By Martin North, cross-posted from the Digital Finance Analytics Blog: Digital Finance Analytics has released mortgage stress and default modelling for Australian mortgage borrowers, to end August 2017.  Across the nation, more than 860,000 households are estimated to be now in mortgage stress (last month 820,000) with more than 20,000 of these in severe stress.


How CBA invited in the criminals

By Nathan Lynch of Thomson Reuters. By early 2015, Commonwealth Bank’s investment in the rollout of hundreds of intelligent deposit machines across Australia was paying off handsomely. The country’s largest financial institution was reporting bumper profits. The gradual automation of its teller services, via this new kit, along with the push towards 24/7 banking, was


Unemployment and the bullshit work-ethic

By Gavin R Putland Some else wants to do your job. So why does it matter if you do it? In a logical world, if you don’t do your day job, your idleness imposes a loss on the rest of us. In the real world – where the official involuntary unemployment rate is rarely less


Australia’s household debt monster

By Martin North, cross-posted from the Digital Finance Analytics Blog: We had significant reaction to yesterday’s post on the “normal” status of high household debt. So today we take the argument further using data from the RBA Household Balance Sheet series (E1) and the recent ABS data on income growth. The traditional argument trotted out


Construction-led growth is ponzi growth

Cross-posted from The Conversation: Any downturn in the construction industry could trigger job losses to a range of sectors that support the building industry, such as planning, project management, real estate and property services. This threat reveals the risk of relying on building and construction to sustain the economy. Since before the global financial crisis,


As regulators circled, CommBank board was forced to take action

By Nathan Lynch, Asia-Pacific bureau chief, financial crime and risk, Thomson Reuters The Commonwealth Bank money laundering scandal claimed its first scalp yesterday morning, with the imminent departure of chief executive Ian Narev. For the embattled CBA chief, the A$8.9 billion smart laundromat affair was the last straw. This article explores the untold story of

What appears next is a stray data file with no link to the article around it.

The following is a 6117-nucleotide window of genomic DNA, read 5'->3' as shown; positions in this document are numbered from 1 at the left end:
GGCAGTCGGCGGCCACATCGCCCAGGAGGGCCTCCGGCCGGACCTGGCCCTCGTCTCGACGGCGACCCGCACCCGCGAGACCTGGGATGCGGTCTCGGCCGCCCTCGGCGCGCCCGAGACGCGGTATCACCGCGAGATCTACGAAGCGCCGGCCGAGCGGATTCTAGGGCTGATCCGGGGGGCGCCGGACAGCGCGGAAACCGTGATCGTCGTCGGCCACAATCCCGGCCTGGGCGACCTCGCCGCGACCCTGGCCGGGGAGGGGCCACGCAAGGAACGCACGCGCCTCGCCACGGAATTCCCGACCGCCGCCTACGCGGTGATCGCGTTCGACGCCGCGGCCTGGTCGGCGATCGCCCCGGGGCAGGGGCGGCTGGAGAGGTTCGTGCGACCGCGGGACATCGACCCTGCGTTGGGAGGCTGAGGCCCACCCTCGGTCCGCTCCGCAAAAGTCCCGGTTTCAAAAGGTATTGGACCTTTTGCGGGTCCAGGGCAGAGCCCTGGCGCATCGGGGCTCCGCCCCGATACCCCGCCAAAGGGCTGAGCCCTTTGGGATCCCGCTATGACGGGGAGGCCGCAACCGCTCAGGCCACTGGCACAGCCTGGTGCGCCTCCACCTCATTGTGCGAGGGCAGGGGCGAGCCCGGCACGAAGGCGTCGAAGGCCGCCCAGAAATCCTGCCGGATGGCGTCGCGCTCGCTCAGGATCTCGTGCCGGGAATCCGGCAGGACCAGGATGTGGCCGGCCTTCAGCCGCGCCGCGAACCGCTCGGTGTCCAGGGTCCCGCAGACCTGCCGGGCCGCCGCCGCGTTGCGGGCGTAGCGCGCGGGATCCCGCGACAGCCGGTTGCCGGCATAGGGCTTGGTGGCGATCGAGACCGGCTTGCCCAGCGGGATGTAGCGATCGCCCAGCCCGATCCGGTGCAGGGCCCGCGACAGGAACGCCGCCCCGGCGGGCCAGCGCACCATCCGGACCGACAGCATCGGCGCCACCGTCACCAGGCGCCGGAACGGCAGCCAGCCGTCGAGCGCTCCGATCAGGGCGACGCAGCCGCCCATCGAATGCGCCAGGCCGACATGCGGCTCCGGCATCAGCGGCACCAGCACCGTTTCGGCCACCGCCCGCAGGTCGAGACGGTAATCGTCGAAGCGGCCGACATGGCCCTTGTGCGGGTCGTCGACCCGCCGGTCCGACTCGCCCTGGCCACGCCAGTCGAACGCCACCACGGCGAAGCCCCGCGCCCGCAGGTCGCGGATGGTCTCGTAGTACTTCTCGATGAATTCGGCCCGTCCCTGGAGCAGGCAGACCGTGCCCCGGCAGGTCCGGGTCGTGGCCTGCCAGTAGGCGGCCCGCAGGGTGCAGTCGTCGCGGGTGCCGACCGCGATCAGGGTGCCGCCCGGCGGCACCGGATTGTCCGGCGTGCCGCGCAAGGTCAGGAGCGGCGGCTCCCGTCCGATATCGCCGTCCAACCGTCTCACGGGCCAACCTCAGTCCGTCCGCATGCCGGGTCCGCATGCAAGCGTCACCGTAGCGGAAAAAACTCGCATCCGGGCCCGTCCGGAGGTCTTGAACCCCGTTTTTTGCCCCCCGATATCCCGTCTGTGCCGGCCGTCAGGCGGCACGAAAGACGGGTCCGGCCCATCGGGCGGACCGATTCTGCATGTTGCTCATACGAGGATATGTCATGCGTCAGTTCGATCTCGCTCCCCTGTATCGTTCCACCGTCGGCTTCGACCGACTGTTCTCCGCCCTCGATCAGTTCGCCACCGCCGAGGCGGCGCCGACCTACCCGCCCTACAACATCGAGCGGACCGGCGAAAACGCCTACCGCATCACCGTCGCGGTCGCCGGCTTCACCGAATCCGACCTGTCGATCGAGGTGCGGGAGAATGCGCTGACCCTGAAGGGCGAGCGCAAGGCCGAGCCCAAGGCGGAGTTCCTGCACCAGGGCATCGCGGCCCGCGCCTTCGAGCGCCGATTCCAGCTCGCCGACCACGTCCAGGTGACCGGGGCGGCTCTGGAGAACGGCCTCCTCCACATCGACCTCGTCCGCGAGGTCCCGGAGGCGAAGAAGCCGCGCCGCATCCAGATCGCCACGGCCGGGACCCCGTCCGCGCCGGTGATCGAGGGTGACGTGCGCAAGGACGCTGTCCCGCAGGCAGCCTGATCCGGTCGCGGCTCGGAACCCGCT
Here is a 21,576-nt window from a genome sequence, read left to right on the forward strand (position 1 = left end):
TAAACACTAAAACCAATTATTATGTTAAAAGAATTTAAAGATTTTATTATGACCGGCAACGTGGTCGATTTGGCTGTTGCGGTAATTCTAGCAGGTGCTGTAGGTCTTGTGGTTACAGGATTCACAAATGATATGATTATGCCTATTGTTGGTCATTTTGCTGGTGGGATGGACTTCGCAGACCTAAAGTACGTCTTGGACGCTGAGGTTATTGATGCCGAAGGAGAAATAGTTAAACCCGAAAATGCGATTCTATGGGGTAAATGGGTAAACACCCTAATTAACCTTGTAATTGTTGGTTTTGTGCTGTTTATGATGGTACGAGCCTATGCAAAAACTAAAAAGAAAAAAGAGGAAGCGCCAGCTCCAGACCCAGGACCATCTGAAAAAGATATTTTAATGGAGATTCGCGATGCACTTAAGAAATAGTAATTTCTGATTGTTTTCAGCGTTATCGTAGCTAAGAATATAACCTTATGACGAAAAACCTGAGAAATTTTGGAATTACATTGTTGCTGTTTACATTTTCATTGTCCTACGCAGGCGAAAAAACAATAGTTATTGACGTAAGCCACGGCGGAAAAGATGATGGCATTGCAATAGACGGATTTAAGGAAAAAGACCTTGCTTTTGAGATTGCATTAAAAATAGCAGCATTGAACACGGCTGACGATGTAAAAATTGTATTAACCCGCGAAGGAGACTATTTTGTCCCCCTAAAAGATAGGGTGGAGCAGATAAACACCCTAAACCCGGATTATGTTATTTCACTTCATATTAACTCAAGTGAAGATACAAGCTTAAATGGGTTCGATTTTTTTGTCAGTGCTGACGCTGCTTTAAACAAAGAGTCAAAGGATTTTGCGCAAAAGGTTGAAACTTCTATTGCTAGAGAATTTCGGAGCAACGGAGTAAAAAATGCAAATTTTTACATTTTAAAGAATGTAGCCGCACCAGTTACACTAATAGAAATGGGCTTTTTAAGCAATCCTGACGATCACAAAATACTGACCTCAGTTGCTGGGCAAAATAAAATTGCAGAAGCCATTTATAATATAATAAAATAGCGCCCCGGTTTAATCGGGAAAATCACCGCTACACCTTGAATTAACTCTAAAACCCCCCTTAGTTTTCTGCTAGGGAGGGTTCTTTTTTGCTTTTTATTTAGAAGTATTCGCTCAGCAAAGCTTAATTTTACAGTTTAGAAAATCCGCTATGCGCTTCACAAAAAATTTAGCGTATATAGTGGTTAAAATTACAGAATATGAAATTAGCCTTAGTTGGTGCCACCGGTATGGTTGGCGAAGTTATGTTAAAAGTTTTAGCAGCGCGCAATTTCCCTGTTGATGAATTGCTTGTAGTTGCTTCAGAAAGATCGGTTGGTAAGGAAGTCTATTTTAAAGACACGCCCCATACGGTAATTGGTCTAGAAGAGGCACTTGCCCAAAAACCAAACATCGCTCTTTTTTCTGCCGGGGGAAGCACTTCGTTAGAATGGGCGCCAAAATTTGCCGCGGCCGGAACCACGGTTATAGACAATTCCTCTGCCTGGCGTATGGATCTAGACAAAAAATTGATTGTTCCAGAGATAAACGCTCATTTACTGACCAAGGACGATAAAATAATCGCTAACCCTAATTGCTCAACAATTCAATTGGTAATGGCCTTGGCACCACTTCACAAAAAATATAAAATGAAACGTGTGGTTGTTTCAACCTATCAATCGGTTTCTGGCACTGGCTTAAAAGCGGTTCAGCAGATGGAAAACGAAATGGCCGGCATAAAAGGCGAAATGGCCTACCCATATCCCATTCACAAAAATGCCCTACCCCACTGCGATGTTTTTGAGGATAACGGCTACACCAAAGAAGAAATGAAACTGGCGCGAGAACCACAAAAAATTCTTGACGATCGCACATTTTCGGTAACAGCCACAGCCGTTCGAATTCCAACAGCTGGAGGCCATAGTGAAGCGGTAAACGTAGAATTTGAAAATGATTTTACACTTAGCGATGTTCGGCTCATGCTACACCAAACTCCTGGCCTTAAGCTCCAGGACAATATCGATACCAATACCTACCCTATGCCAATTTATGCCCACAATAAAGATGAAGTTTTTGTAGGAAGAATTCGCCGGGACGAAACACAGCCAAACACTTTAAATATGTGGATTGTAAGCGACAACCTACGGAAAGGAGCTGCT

Is Skynet really coming for our jobs?

Cross-posted from Independent Australia: It’s almost scary to think that the world as we know it may well be run by Artificial Intelligence (AI) one day. While the risk of an imminent AI disruption of the labour market may sound like a fantasy, those with the most advanced AI technologies at hand think that AI


The NBN needs subsidies if it is to work

Cross-posted from The Conversation: Half of all Australians are now able to connect to the NBN. But around 40% of eligible households have chosen not to connect to the network. Our modelling shows that subsidising the NBN is key to encouraging more Australians to connect. This would benefit the economy as a whole, but hurt


Australia: More Edwardian than egalitarian

Cross-posted from The Conversation: Recent commentary on levels of inequality exposes the myth that Australia is an egalitarian society in which the privileges of birth have little currency. Focusing on inequality in the distribution of incomes ignores an equally important dimension of inequality: wealth. Wealth is much more unequally distributed than income. Therefore, ignoring wealth